For almost two years now, ThinkProgress and the Wonk Room have tracked tentherism, the widespread conservative belief that pretty much everything the federal government does is unconstitutional. Hardcore tenthers believe, among other things, that because the Constitution does not mention education, federal education programs such as Pell Grants, federal student loans and grants for low-income students are all forbidden. At a town hall meeting earlier this week, Rep. Blake Farenthold (R-TX) laid out a kind of “tentherism-lite.” Under Farenthold’s misguided view of the Constitution, Congress is still allowed to spend money on education, but they can’t make sure that the money is being spent wisely:
My broad general principle is that if you read the Constitution of the United States, it doesn’t talk about education, which to me means our founding fathers intended to leave it to the states. . . . In a perfect world, I would turn [all federal education funding] back to the states with some block grants.
Needless to say, Farenthold’s creative theory of the Constitution bears little resemblance to the actual text of the document. Article I of the Constitution provides that “[t]he Congress shall have power to lay and collect taxes, duties, imposts and excises, to pay the debts and provide for the common defense and general welfare of the United States.” Broadly speaking, this empowers Congress in two ways. Congress may spend directly to benefit the general welfare, as it does with programs like Medicare or Social Security, but it can also offer grants to the states which require the state to accept certain conditions if they take the money. Thus, for example, Congress requires states that accept federal Medicaid funding to actually spend that money on health care for the poor, and if a state doesn’t want to comply with this condition they can turn down the funds.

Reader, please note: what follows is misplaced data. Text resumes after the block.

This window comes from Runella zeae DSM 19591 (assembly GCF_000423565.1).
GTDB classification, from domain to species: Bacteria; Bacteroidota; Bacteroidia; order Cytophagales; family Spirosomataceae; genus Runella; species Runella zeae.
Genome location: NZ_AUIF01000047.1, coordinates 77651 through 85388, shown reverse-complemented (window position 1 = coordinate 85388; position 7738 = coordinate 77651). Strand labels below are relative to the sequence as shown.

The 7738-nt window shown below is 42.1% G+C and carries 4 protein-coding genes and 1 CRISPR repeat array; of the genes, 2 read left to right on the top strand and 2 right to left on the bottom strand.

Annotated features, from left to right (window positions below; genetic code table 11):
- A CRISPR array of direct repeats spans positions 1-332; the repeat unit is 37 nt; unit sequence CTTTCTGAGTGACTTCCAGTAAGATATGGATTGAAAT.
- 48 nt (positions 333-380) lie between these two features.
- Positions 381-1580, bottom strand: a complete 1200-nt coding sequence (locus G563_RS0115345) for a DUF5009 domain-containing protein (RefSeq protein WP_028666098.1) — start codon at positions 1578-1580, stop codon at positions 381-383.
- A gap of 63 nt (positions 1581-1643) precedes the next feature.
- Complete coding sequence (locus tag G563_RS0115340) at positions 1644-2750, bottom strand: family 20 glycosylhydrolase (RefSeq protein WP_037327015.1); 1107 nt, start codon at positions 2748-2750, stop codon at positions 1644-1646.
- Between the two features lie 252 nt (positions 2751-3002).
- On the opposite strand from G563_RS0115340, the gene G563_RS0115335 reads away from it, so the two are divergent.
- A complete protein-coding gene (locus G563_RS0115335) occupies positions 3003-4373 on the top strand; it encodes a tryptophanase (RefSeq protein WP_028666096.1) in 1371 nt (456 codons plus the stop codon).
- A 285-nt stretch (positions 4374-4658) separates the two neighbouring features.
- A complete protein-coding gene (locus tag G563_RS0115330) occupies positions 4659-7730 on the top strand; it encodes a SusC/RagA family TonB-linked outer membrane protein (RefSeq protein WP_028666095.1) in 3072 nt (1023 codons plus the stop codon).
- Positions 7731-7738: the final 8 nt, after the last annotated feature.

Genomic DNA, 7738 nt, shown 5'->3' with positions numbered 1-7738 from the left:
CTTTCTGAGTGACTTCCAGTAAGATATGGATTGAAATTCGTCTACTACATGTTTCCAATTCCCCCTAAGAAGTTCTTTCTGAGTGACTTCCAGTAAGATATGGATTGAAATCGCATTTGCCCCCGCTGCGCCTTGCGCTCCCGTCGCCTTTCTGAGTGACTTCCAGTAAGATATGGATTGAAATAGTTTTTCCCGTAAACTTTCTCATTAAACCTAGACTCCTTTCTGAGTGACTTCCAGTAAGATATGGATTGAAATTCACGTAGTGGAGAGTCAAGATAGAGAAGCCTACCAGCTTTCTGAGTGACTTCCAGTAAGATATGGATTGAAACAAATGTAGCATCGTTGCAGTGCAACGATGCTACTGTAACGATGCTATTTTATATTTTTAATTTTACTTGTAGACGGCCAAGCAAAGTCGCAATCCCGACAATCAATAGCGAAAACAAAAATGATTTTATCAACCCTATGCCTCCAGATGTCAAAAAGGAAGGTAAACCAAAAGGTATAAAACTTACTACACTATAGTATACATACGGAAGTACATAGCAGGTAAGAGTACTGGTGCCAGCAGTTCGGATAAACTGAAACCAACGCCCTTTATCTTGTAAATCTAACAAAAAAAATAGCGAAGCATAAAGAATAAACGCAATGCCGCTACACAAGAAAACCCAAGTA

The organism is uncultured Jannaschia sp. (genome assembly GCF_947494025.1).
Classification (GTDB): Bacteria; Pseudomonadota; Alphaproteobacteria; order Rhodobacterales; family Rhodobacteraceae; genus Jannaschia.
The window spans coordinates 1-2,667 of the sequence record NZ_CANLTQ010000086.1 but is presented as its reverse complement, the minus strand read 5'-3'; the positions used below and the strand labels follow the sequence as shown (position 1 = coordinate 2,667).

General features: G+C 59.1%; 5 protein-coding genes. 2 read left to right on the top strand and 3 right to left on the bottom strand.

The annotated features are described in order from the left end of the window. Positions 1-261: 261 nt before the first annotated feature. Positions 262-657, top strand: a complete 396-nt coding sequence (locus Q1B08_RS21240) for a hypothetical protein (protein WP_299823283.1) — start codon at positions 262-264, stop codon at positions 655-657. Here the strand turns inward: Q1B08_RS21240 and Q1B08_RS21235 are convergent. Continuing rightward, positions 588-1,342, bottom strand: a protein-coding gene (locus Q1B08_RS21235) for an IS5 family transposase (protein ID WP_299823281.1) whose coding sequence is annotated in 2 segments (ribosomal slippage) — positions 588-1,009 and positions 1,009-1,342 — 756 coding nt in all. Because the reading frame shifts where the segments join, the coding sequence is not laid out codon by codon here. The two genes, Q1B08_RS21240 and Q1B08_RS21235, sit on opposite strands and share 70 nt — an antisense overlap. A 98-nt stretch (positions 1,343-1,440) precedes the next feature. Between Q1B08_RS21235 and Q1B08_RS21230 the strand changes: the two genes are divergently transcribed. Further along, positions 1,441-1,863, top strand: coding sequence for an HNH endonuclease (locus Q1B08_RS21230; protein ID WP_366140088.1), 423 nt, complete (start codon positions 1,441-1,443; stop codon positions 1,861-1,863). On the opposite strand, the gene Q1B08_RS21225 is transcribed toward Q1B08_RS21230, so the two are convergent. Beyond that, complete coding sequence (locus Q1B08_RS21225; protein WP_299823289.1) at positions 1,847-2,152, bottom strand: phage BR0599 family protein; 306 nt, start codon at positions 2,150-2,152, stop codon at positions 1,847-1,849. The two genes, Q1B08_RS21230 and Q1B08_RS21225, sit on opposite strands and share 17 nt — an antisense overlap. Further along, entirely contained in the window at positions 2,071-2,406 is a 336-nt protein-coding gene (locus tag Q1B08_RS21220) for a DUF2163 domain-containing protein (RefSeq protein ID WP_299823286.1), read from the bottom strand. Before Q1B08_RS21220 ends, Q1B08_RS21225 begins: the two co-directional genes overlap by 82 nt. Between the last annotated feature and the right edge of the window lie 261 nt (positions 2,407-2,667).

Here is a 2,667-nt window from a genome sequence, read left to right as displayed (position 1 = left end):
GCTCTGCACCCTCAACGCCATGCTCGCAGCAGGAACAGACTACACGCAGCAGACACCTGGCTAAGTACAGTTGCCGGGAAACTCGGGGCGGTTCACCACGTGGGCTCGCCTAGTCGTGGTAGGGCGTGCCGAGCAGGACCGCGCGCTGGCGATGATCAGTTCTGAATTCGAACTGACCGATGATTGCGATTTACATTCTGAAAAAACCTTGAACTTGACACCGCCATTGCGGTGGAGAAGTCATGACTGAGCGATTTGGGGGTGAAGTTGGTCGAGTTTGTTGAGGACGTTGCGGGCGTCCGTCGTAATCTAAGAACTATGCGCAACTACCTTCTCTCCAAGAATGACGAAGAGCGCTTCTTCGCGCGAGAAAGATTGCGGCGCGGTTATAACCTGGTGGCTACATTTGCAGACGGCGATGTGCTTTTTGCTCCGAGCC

The same rule applies to federal education funds. Texas has the right to turn down federal education funding, but it does not have the right to simply take free money and thumb its nose at any conditions that come with it. Farenthold, however, seems to believe that Texas can have its cake and eat it too — that national leaders are allowed to fund education, they just can’t have any control over this funding.
On it’s surface, this may appear to be a more moderate position that full-bore tentherism, but it would undoubtedly lead to the end of all federal/state partnerships such as federal education grants or even Medicaid. If Congress isn’t allowed to place any conditions on the money that it gives the states, then it isn’t even allowed to tell Texas that it has to spend federal Medicaid grants on health care for poor people and not on hats for Gov. Rick Perry’s wife.
It’s worth noting that Farenthold’s position is so radical that it was even rejected by Judge Roger Vinson, the Tea Party judge who released an opinion striking down the Affordable Care Act with at least 40 separate factual and legal errors, and who has continuously defied the Constitution and binding Supreme Court precedent in order to do the Tea Party’s bidding.